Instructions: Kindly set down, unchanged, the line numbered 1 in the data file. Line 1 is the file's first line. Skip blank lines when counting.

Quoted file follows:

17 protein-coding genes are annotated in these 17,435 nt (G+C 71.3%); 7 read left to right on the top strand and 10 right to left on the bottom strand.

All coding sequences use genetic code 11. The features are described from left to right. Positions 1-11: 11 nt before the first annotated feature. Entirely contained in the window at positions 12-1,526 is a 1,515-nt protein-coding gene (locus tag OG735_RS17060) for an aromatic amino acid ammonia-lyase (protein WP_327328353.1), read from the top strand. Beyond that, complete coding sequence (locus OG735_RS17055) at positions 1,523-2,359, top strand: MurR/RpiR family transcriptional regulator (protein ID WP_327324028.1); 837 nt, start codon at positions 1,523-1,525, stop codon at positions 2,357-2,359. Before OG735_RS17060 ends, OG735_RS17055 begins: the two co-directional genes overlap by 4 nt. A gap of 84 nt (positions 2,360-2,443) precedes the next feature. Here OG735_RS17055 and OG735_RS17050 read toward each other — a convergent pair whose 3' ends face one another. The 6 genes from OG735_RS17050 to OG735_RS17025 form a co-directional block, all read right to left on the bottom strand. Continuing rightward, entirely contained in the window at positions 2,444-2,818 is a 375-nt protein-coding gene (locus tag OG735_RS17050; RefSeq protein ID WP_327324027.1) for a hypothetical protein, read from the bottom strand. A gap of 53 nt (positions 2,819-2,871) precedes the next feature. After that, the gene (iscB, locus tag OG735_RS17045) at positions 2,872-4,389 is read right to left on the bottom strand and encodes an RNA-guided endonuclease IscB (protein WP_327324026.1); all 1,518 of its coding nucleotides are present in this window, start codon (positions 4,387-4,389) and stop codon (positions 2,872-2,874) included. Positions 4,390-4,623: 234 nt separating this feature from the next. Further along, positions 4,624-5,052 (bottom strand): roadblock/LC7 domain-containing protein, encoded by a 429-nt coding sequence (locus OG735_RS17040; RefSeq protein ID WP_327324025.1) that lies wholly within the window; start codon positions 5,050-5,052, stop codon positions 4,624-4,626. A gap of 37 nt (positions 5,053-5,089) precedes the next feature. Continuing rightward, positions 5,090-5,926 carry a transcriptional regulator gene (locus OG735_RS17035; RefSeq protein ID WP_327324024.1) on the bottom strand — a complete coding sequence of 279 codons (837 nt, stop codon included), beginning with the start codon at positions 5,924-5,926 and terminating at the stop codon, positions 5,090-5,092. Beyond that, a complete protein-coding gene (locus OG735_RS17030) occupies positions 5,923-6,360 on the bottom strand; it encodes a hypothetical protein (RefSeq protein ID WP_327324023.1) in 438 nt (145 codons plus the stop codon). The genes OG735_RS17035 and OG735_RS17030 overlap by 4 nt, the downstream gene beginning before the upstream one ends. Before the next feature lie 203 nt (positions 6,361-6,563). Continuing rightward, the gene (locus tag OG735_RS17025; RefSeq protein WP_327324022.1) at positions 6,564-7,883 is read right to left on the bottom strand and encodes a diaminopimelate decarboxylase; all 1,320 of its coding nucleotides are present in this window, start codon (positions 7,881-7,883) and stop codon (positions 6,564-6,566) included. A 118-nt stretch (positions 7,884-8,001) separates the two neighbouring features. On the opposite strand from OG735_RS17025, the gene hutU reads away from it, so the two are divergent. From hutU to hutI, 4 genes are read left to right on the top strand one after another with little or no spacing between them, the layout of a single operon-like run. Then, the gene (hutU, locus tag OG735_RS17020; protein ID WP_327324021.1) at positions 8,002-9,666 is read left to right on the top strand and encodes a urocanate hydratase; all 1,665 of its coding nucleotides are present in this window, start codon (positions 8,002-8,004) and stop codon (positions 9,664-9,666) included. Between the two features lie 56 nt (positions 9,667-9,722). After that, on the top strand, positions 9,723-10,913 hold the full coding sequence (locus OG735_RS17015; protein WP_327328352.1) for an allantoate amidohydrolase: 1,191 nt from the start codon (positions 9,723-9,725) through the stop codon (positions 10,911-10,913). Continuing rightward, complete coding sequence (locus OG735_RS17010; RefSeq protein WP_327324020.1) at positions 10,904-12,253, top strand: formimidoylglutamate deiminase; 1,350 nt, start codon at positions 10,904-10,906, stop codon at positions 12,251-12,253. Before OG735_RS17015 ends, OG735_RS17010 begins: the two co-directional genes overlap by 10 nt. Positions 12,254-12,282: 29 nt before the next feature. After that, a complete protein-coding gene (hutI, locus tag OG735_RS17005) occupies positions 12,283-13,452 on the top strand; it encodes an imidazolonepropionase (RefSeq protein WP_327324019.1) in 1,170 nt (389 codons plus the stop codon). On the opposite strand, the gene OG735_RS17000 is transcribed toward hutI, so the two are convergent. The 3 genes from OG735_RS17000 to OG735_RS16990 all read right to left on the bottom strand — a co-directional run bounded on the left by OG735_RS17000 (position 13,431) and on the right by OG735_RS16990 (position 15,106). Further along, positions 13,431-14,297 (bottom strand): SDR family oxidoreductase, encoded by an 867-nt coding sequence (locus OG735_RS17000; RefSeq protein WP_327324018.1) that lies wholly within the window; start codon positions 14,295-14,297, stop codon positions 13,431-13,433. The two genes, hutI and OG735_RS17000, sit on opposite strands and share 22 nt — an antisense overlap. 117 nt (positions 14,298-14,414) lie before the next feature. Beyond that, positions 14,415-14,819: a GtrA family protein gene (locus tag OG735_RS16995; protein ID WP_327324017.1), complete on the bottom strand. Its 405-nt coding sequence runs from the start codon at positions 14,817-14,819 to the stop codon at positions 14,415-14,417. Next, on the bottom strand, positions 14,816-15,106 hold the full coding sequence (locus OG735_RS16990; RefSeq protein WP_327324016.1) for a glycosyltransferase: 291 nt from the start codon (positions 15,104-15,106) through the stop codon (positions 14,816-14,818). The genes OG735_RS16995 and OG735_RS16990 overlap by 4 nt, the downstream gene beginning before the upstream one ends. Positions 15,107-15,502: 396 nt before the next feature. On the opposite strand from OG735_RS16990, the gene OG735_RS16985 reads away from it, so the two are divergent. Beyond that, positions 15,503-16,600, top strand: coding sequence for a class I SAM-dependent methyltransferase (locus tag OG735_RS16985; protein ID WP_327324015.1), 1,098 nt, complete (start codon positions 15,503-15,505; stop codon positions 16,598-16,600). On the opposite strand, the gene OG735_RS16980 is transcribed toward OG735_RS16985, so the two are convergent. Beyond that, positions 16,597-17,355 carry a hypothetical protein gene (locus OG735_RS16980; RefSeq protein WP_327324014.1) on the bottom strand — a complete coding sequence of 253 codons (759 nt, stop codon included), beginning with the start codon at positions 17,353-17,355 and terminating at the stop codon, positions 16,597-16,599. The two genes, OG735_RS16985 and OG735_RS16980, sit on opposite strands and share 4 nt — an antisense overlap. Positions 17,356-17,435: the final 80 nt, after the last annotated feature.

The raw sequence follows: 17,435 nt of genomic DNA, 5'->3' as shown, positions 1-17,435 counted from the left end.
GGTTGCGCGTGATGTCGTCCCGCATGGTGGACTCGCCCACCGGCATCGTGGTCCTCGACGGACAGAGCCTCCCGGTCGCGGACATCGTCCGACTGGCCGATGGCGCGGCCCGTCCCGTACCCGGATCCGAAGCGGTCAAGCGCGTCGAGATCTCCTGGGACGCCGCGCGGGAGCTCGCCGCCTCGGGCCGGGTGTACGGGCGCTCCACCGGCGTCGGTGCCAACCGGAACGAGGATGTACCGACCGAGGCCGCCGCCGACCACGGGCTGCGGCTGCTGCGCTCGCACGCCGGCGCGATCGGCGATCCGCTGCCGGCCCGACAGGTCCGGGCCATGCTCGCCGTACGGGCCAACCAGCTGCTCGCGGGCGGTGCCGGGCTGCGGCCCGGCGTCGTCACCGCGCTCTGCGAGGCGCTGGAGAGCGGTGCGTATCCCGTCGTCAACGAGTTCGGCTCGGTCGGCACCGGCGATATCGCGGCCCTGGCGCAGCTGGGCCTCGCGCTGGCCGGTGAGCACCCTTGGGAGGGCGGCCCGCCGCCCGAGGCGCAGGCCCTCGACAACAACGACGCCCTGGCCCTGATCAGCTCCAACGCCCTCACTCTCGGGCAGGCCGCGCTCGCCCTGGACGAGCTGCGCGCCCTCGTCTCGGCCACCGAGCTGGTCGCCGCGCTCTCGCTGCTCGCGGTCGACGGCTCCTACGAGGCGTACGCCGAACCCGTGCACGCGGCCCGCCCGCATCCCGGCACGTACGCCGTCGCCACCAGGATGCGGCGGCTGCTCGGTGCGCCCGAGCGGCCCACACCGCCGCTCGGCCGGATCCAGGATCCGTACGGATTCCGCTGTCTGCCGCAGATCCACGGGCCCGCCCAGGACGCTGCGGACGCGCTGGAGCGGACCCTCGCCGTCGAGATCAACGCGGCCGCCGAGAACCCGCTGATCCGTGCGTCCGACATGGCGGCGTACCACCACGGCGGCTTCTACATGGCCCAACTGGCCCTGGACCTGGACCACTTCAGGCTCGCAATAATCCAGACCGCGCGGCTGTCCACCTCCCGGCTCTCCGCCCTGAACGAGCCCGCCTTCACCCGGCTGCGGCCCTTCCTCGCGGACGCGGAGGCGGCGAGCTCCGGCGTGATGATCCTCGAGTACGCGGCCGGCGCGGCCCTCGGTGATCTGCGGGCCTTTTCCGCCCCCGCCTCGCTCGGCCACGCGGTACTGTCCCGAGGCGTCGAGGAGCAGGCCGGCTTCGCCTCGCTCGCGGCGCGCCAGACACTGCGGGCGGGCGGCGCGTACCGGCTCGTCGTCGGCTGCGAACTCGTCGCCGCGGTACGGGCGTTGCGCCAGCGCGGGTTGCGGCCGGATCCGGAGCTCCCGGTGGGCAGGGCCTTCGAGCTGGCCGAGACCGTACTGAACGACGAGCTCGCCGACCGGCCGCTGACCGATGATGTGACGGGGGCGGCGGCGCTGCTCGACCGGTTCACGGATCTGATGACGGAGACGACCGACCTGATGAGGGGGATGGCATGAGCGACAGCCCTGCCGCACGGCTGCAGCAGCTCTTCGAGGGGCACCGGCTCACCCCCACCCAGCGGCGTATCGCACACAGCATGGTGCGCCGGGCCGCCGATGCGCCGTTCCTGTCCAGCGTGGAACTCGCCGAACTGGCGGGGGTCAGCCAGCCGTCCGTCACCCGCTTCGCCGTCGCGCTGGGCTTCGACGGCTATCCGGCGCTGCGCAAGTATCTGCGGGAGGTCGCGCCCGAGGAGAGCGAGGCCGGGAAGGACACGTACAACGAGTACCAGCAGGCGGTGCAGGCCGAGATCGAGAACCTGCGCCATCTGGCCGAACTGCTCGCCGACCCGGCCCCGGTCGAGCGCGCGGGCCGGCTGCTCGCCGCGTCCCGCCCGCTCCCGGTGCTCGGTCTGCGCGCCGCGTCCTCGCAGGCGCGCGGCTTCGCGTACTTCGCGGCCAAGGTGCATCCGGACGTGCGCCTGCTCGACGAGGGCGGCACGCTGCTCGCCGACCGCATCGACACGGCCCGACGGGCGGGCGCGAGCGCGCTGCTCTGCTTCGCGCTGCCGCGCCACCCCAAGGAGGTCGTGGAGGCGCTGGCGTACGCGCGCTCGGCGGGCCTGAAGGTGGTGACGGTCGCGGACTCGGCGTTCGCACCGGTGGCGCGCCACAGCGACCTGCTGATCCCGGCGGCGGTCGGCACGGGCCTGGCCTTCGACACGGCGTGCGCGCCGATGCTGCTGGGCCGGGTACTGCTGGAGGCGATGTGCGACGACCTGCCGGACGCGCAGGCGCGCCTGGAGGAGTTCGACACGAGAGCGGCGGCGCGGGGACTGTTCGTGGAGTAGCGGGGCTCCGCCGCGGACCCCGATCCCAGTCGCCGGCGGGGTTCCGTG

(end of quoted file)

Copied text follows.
17 protein-coding genes are annotated in these 17,435 nt (G+C 71.3%); 7 read left to right on the top strand and 10 right to left on the bottom strand.